Wilson says Parker not being harassed, was strip searched for weed
Sheriff Steve Wilson arrested Gregory Parker on Saturday but did so according to protocol, according to responses to inquiries about the treatment of the Rossville, Ga., tradesman and his family.
Sheriff Wilson says Mr. Parker “has not received special treatment or harassment” at his hands. His officers had a warrant but did not show it, he says. He demurred on a question about his deputies’ use of profanity, alleged by Mr. Parker’s wife, Kasee.
Sheriff Wilson did not make himself available for an interview Monday about the arrest and search of the Parker residence. But he responded within hours to questions posed by email.
Drug war joins war on private travel
David Tulis — What is the charge against Mr. Parker?
Sheriff Steve Wilson — At this time Gregory Parker is charged with failure to appear.
— Did the deputies have a warrant?
Yes, the deputies had a warrant.
— Did they show it?
The deputies did not show Parker the warrant but told him of its existence.
— Is Mr. Parker in for special treatment or harassment by your department?
Gregory Parker does not and has not received special treatment or harassment by the Walker County Sheriff’s Office.
— Why did deputies occupy the property for three hours?
The deputies were at the residence for an extended time because a search warrant was required for the residence, a drug investigation was initiated and DFCS was notified because the minor child was present in the residence where marijuana was being smoked.
— In what condition did they leave the property?
I don’t know the answer to this question.
— Was there probable cause for a search?
Yes, there was probable cause determined by a magistrate judge.
— Is personal use of weed allowed in Georgia?
Personal use (possession ) of marijuana is a violation of law in Georgia
— Is personal possession allowed if not for resale?
Personal possession of marijuana is a violation of Georgia law.
— Why was Mr. Parker strip searched Saturday?
Because he was in possession of marijuana.
— Why, earlier, was he given a body cavity search for a transportation law violation allegation? [No response]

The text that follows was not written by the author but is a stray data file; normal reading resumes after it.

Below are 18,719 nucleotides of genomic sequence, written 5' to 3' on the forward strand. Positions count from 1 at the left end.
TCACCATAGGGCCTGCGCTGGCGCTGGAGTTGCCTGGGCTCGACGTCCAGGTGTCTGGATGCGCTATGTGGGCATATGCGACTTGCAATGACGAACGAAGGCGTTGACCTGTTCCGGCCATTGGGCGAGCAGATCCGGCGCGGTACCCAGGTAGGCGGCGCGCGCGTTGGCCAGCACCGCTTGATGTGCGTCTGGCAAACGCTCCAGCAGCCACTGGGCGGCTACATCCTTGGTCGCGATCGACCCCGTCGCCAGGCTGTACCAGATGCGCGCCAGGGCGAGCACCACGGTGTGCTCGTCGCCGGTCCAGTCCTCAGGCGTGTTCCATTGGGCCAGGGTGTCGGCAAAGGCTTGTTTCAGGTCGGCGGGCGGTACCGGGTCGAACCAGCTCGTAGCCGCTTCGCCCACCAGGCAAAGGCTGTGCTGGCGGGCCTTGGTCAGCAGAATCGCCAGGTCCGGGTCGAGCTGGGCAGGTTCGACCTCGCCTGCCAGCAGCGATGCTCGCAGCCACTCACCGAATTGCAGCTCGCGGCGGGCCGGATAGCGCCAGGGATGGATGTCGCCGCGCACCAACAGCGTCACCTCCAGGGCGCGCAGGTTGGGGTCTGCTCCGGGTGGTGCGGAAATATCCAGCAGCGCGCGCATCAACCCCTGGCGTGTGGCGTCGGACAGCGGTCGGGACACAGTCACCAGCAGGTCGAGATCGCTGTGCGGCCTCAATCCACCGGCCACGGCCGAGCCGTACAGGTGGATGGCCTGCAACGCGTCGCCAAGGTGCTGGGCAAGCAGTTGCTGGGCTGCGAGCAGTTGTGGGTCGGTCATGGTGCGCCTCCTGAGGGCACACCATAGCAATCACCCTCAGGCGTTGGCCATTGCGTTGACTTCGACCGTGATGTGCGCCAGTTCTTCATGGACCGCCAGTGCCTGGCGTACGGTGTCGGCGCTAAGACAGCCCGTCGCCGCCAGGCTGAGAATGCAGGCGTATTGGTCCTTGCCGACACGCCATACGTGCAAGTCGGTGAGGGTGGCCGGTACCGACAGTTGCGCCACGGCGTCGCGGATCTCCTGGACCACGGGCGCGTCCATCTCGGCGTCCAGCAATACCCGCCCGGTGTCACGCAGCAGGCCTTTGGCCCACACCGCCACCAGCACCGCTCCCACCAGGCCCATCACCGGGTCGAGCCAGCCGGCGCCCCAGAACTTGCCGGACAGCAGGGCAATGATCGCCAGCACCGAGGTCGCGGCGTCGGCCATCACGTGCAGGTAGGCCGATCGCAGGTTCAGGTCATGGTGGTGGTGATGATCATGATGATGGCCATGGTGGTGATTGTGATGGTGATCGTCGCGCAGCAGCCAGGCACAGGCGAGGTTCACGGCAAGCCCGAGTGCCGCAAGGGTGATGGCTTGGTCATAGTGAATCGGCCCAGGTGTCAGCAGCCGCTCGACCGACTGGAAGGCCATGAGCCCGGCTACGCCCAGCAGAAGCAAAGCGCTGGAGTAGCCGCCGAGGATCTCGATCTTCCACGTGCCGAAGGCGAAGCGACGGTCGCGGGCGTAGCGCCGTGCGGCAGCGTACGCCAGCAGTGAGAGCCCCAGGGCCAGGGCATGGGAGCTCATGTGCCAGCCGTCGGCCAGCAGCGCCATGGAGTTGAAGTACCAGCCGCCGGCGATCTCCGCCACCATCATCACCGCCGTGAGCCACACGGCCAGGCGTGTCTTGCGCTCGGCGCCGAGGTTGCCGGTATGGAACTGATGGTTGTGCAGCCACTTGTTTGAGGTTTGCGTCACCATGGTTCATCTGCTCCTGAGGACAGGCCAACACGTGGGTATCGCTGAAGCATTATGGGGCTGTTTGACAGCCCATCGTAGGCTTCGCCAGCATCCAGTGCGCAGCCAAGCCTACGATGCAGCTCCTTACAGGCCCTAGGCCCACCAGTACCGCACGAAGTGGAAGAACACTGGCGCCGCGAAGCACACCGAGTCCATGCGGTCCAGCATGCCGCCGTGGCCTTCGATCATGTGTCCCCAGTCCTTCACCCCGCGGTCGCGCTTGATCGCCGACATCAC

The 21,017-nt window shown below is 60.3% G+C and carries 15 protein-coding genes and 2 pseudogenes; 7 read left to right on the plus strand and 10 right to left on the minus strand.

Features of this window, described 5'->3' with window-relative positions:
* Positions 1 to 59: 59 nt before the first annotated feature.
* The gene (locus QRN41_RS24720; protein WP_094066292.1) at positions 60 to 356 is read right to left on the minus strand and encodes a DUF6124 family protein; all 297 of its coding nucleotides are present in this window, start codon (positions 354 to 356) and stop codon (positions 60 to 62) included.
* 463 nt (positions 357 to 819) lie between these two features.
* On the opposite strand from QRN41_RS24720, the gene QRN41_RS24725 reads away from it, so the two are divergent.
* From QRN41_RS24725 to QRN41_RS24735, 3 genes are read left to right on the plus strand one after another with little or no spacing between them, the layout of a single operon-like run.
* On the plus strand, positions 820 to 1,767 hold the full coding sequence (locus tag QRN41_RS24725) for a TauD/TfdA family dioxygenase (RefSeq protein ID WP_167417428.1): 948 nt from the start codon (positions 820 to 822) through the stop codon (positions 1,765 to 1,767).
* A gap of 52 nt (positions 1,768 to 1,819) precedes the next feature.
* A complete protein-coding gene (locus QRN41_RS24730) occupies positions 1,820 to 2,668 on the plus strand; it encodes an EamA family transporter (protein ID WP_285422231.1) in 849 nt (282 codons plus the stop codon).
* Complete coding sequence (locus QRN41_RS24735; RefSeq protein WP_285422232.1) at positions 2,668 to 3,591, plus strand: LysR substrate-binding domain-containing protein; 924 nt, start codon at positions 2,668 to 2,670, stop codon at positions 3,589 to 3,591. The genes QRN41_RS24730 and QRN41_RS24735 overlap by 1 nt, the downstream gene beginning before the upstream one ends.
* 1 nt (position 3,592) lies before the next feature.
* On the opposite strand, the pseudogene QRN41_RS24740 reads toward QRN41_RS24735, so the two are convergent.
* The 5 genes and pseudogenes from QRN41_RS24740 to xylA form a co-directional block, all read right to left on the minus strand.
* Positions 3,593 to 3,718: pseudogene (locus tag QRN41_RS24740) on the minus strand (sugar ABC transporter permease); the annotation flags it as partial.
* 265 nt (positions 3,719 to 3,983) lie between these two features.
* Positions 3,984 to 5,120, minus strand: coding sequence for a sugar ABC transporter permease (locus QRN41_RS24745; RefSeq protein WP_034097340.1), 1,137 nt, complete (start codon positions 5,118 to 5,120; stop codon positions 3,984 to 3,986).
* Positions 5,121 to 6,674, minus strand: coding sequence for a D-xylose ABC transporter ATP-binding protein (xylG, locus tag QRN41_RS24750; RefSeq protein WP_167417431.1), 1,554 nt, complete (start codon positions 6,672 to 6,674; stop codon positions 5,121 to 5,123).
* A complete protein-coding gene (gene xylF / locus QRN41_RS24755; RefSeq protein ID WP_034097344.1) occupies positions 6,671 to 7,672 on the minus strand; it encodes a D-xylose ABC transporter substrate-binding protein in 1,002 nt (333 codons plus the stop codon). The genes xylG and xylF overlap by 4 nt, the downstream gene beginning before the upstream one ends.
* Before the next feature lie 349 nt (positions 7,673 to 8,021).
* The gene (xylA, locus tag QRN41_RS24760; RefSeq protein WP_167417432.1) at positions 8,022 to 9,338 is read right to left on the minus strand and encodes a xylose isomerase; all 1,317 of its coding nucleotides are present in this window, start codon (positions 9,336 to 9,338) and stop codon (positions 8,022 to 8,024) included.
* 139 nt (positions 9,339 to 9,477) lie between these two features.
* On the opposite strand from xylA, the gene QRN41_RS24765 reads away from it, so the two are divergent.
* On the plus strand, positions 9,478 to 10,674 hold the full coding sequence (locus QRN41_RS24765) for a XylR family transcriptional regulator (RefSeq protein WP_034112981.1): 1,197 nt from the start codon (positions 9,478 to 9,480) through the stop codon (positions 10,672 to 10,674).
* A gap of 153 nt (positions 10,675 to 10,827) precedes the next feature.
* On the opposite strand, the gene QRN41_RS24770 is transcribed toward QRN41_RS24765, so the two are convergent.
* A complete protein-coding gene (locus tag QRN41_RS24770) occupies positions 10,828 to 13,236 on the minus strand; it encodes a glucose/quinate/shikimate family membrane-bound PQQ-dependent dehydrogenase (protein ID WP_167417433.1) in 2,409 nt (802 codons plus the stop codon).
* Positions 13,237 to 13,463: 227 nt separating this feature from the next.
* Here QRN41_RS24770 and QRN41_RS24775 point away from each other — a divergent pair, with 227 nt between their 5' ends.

— Did a deputy Saturday say, “I don’t give a fuck about your rights, they don’t mean shit to me”?
I am not aware that a deputy said that statement.
— What are the rules of profanity, especially to women and in the presence of children?
I would need to know the circumstance (what did the woman say to the deputy) that brought forth the alleged profanity.
— Is the Georgia bill of rights still in effect?
— Does Mr. Parker have the right to use the road if he is not a commercial user under privilege?
— Does your department scrupulously respect the rights of the people?
(End of email exchange)
Prosecution of dissent
We should understand that Gregory Parker is active in defense of the ancient right of free communication and movement. He faces legal threats but also political threat as dissenter to the conventions of corporate America and stands against establishment norms and presuppositions. The main one operative in Georgia, as in Tennessee, is that all movement by car, on the people’s roads, is a privilege, and not a right.
This commonplace is enforced strictly in Walker County.
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Sheriff Wilson has gone after Gregory Parker for a set of crimes based on his widely shared theory that there is no liberty of movement by car. As do political regimes everywhere in United States, Sheriff Wilson holds that the Georgia trucking statute controls all use of the road and that there is no private use. Even people exercising rights, according to this theory, must ask the state for permission to exercise them and to be taxed on these rights in their exercise, in these people’s going to and coming from places and locations of their exercise.
The people of Walker County dare not believe they can use the people’s roads for private or pleasure use and to exercise their rights on them without having to give account to him or other authorities.
These rights he forbids to be practiced would include the right to free speech, religion, bearing arms, political association, free association, personal necessities, exercise of lawful and harmless callings, abortion and many other rights established by constitution or by courts.
The drug prosecution for harmless plant life is part of the modern paradigm of a state “war” upon the people. The war on drugs parallels the war on private movement, and in Sheriff Wilson’s actions are combined against the family of Mr. Parker.